Born in Poland, Art Director Anton Grot (1884-1974) brought a broad interest in modern art, especially German Expressionism and abstract art, to his work in Hollywood. His taste for abstraction contributed much to the success of Busby Berkeley's musical numbers in films such as Gold Diggers of 1933 (1933) and to the classic noir-ish struggle between light and dark in the design of Mildred Pierce (1945). Likewise, his designs for The Private Lives of Elizabeth and Essex compliments and underscores the emotional nature of each scene. In Elizabeth's court, the gray walls and vast spaces underline her sense of isolation. Wooden doors with heavy carved patterns add to the sense of monumentality. Essex's residence has warmer, richer colors and a greater sense of intimacy to provide an effective contrast to the impersonality of the court. Throughout the film, the often plain walls of the sets are covered with abstract patterns of colored light and silhouettes of off screen characters. Doorways, windows and mirrors are used to frame characters within shot compositions. In the set of the Tower dungeon, especially striking are the heavy arches, which seem to weigh down upon the queen, and the staircase in the middle of the floor from which emerges not only the Earl of Essex, but the last rays of warm light before Elizabeth is sealed off permanently in her world of isolation and mistrust.
Director: Michael Curtiz
Producer: Hal B. Wallis
Screenplay: Aeneas MacKenzie, Norman Reilly Raine
Cinematography: W. Howard Greene, Sol Polito
Costume Design: Orry-Kelly
Art Direction: Anton Grot
Film Editing: Owen Marks
Music: Erich Wolfgang Korngold
Principal Cast: Bette Davis (Queen Elizabeth), Errol Flynn (Essex), Olivia de Havilland (Lady Penelope Gray), Vincent Price (Raleigh), Donald Crisp (Francis Bacon), Alan Hale (Earl of Tyrone), Henry Daniell (Sir Robert Cecil), Henry Stephenson (Lord Burghley).
C-107m. Closed captioning
By James Steffen
The Private Lives of Elizabeth and Essex
To give the illusion of baldness, Bette Davis shaved her head two inches in front to show a high forehead under Elizabeth's red wigs.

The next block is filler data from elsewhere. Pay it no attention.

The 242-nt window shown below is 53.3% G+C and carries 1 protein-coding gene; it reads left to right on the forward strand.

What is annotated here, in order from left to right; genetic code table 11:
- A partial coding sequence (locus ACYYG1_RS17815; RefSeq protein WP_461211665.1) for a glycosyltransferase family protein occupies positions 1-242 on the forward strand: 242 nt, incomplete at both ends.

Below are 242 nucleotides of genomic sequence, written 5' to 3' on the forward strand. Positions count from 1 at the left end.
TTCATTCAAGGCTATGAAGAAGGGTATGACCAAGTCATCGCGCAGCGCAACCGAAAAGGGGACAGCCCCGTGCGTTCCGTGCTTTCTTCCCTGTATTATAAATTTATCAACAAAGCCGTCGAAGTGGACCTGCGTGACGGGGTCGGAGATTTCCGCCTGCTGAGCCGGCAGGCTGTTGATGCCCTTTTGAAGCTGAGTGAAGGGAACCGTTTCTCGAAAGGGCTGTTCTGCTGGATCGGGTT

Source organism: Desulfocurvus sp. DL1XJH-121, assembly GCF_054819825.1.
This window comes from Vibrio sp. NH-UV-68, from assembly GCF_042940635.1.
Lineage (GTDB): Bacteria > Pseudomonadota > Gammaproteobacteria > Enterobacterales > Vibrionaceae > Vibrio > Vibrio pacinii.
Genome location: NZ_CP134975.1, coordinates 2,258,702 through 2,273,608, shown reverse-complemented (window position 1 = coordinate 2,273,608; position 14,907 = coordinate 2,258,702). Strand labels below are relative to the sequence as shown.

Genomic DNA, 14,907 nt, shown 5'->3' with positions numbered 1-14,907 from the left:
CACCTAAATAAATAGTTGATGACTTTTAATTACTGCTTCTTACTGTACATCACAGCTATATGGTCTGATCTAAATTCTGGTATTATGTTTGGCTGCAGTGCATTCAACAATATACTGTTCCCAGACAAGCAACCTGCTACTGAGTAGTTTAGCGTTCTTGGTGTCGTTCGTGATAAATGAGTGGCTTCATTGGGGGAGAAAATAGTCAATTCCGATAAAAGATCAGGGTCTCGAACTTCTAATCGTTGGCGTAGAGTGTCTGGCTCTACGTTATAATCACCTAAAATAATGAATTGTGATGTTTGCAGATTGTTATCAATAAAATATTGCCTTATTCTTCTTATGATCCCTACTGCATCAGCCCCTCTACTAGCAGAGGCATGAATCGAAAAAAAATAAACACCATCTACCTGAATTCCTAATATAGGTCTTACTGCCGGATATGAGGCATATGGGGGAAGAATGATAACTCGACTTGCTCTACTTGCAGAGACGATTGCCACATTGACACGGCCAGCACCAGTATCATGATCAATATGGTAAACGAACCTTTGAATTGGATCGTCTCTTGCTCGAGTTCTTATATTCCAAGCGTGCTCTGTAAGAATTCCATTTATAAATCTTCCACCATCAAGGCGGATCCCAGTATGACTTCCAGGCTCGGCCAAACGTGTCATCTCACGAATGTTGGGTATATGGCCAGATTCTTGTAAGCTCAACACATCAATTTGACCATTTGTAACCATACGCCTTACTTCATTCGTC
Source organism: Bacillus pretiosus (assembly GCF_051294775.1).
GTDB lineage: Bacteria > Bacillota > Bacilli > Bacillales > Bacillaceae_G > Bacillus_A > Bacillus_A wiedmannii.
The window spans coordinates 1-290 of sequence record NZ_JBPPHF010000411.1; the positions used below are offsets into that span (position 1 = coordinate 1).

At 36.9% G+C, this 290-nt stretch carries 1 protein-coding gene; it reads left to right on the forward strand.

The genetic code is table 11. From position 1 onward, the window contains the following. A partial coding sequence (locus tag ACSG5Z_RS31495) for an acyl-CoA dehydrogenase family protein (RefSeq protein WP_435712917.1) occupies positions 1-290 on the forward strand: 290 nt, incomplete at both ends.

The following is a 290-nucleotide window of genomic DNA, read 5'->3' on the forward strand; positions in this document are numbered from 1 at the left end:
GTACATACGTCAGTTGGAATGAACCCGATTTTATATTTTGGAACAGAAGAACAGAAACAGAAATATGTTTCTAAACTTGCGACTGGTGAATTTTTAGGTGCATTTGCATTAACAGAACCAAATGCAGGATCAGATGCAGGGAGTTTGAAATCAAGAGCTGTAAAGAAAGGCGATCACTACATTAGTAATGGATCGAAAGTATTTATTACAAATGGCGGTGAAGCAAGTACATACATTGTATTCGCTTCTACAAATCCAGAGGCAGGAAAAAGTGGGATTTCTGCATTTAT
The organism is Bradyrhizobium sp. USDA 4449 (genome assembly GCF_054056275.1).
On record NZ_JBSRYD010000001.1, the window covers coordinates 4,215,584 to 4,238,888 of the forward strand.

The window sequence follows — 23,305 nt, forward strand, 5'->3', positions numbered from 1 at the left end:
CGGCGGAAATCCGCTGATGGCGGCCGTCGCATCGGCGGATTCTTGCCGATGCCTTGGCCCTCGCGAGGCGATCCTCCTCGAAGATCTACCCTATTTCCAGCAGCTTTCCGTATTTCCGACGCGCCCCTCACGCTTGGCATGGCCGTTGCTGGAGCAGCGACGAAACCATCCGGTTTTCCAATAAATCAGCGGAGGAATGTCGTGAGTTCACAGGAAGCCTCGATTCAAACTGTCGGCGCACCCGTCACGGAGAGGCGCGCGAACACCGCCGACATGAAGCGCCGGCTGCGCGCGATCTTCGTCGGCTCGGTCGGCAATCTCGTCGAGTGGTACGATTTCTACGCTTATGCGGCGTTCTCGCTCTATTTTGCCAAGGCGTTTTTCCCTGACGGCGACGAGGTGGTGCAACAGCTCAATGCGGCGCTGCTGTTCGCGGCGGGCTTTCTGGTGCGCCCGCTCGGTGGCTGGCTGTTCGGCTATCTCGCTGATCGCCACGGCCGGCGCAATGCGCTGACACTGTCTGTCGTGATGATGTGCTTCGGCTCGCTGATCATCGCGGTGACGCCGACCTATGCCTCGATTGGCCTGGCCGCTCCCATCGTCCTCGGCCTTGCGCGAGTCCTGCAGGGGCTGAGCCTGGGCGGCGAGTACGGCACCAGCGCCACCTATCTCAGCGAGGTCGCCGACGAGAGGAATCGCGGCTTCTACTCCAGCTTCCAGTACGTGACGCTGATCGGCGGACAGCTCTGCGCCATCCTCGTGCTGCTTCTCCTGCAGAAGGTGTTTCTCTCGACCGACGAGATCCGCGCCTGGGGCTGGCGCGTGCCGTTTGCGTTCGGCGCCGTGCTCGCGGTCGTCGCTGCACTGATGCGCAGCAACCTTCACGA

The play, Elizabeth the Queen, originally opened in New York on 3 November 1930 with Lynn Fontanne and Alfred Lunt as Elizabeth and Essex. The title of the movie was to be the same as the title of the play, but Errol Flynn protested that he wanted his presence acknowledged in the title. The choice of "The Knight and the Lady" upset Bette Davis, and "Elizabeth and Essex" was a book title already copyrighted. Thus the final unwieldy title was used.
The working titles of this picture were Elizabeth the Queen, The Knight and the Lady, and Elizabeth and Essex. It was also released as Elizabeth the Queen. Modern sources state that Errol Flynn insisted that the original title, Elizabeth the Queen, be changed to acknowledge his presence in the film. When The Knight and the Lady was chosen, Bette Davis threatened to walk out of the picture. Although the title Elizabeth and Essex met with everyone's approval, writer Lytton Strachey had already copyrighted a book with that title. Hence, the title The Private Lives of Elizabeth and Essex was selected. According to a pre-production news item in Hollywood Reporter, William Keighley was originally slated to direct this film, but was replaced by Michael Curtiz when Keighley went on vacation. Other news items in Hollywood Reporter note that production on the film was postponed after Errol Flynn was involved in a car accident which resulted in facial abrasions and stitches. Shooting had to be rearranged so that Flynn could recover. Another news item in Hollywood Reporter adds that the film was to have had its premiere in London, but the advent of the war forced Warner Bros. to move the premiere to Beverly Hills. This was Bette Davis's first Technicolor film. The film received the following Academy Awards: Best Art Direction (Anton Grot); Best Cinematography (Sol Polito and Howard Green); Best Original Score (Wolfgang Korngold); Best Recording (Nathan Levinson, the Recording Director at Warner Brothers); and Best Special Effects (Byron Haskin and H. E. Koenekamp). This picture also marked the adult film debut of Nanette Fabares, who subsequently changed her name to Nanette Fabray.
Nominated for five 1935 Academy Awards including: Best Art Direction (Anton Grot), Best Cinematography-Color (Sol Polito, W. Howard Greene), Best Music-Scoring (Erich Wolfgang Korngold), Best Sound Recording and Best Special Effects (Byron Haskin, Nathan Levinson).